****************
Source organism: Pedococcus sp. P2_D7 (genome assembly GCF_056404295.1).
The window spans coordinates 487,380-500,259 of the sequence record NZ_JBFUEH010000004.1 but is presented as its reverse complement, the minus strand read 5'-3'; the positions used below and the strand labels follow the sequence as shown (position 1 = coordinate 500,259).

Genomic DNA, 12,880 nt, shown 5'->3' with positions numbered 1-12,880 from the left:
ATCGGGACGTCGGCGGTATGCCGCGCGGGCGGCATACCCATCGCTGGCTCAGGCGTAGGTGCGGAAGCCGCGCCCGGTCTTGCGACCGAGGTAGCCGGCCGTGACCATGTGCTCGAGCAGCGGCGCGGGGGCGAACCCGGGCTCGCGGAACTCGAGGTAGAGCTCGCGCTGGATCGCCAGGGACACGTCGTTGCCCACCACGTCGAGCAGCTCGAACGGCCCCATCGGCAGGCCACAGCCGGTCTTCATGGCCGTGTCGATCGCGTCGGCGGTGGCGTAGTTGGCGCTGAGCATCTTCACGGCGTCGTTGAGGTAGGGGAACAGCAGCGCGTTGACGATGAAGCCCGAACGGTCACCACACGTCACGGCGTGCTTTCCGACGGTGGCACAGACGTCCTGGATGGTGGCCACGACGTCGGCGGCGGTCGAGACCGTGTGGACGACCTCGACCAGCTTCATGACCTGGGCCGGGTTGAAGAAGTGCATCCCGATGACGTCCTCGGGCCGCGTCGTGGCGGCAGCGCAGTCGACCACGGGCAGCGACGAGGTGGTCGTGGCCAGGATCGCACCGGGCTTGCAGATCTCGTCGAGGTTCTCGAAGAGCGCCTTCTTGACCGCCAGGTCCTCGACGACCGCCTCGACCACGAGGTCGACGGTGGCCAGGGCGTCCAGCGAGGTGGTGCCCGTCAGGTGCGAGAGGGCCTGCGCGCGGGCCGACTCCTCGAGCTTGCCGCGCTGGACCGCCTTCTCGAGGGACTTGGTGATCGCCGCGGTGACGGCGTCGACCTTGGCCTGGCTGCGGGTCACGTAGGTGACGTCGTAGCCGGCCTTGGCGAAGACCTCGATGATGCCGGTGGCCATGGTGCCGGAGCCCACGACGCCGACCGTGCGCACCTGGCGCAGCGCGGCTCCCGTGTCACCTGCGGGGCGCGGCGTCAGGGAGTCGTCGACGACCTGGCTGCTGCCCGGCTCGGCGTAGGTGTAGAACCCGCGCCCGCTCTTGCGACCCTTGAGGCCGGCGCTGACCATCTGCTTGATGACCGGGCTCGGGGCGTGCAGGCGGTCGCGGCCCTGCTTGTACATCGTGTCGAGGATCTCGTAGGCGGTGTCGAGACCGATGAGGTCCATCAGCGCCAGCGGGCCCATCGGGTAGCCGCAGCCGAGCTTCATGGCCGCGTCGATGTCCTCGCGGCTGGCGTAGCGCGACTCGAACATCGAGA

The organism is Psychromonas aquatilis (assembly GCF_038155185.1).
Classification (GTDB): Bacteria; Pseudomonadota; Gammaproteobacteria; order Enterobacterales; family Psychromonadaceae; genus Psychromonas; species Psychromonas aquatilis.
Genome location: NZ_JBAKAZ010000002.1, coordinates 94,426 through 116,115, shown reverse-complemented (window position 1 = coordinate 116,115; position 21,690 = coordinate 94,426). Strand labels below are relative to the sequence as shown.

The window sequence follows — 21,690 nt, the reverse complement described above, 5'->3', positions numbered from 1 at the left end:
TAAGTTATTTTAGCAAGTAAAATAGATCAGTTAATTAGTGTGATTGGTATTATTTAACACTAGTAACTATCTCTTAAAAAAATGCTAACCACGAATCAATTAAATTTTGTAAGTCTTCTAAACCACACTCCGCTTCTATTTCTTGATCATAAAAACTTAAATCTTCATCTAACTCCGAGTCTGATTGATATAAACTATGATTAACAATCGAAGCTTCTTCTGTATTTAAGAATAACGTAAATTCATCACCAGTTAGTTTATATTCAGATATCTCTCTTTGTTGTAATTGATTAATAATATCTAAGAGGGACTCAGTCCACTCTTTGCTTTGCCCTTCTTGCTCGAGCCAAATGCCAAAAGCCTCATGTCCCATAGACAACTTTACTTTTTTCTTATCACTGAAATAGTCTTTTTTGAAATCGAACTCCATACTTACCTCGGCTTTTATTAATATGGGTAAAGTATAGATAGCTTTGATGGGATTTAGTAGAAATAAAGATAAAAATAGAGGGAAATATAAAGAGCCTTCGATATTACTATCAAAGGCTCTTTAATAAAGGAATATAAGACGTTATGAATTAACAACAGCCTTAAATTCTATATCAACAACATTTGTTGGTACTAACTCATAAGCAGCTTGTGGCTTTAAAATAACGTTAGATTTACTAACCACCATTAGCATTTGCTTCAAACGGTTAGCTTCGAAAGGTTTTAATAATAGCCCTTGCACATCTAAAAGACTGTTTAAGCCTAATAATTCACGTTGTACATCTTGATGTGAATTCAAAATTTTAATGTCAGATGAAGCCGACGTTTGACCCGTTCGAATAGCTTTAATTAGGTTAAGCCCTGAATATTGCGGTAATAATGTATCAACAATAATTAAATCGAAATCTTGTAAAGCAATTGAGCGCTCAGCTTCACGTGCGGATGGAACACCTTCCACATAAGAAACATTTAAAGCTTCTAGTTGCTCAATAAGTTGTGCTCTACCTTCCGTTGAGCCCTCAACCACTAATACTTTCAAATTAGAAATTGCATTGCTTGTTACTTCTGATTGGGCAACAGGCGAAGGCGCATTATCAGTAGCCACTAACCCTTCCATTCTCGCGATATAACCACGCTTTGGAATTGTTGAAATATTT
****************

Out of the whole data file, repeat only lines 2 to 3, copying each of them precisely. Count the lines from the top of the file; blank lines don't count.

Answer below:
The window spans coordinates 487,380-500,259 of the sequence record NZ_JBFUEH010000004.1 but is presented as its reverse complement, the minus strand read 5'-3'; the positions used below and the strand labels follow the sequence as shown (position 1 = coordinate 500,259).

Genomic DNA, 12,880 nt, shown 5'->3' with positions numbered 1-12,880 from the left: